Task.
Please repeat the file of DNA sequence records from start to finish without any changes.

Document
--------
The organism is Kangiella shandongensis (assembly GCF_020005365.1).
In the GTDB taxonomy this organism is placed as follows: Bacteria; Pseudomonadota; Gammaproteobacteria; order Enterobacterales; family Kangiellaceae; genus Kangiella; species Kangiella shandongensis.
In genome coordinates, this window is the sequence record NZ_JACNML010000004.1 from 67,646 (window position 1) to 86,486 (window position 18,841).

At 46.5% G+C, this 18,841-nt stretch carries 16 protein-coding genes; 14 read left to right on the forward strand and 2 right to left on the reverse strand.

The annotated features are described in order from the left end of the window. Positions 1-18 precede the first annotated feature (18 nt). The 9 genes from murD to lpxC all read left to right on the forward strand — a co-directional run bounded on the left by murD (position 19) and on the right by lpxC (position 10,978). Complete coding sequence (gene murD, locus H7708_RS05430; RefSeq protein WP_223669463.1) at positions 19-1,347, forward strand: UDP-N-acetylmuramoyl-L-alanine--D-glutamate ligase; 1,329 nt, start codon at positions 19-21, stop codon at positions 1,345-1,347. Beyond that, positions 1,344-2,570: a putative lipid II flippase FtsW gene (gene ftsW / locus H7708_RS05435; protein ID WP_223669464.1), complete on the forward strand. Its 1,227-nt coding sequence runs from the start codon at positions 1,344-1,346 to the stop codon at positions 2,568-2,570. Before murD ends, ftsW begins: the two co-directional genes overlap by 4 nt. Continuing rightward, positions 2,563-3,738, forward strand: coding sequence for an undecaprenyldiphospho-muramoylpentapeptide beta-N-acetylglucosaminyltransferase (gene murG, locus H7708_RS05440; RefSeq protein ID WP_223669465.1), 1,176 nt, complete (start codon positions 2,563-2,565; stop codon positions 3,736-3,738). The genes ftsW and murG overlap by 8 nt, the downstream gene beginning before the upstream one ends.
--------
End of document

The organism is Kangiella shandongensis (assembly GCF_020005365.1).
In the GTDB taxonomy this organism is placed as follows: Bacteria; Pseudomonadota; Gammaproteobacteria; order Enterobacterales; family Kangiellaceae; genus Kangiella; species Kangiella shandongensis.
In genome coordinates, this window is the sequence record NZ_JACNML010000004.1 from 67,646 (window position 1) to 86,486 (window position 18,841).

At 46.5% G+C, this 18,841-nt stretch carries 16 protein-coding genes; 14 read left to right on the forward strand and 2 right to left on the reverse strand.

The annotated features are described in order from the left end of the window. Positions 1-18 precede the first annotated feature (18 nt). The 9 genes from murD to lpxC all read left to right on the forward strand — a co-directional run bounded on the left by murD (position 19) and on the right by lpxC (position 10,978). Complete coding sequence (gene murD, locus H7708_RS05430; RefSeq protein WP_223669463.1) at positions 19-1,347, forward strand: UDP-N-acetylmuramoyl-L-alanine--D-glutamate ligase; 1,329 nt, start codon at positions 19-21, stop codon at positions 1,345-1,347. Beyond that, positions 1,344-2,570: a putative lipid II flippase FtsW gene (gene ftsW / locus H7708_RS05435; protein ID WP_223669464.1), complete on the forward strand. Its 1,227-nt coding sequence runs from the start codon at positions 1,344-1,346 to the stop codon at positions 2,568-2,570. Before murD ends, ftsW begins: the two co-directional genes overlap by 4 nt. Continuing rightward, positions 2,563-3,738, forward strand: coding sequence for an undecaprenyldiphospho-muramoylpentapeptide beta-N-acetylglucosaminyltransferase (gene murG, locus H7708_RS05440; RefSeq protein ID WP_223669465.1), 1,176 nt, complete (start codon positions 2,563-2,565; stop codon positions 3,736-3,738). The genes ftsW and murG overlap by 8 nt, the downstream gene beginning before the upstream one ends.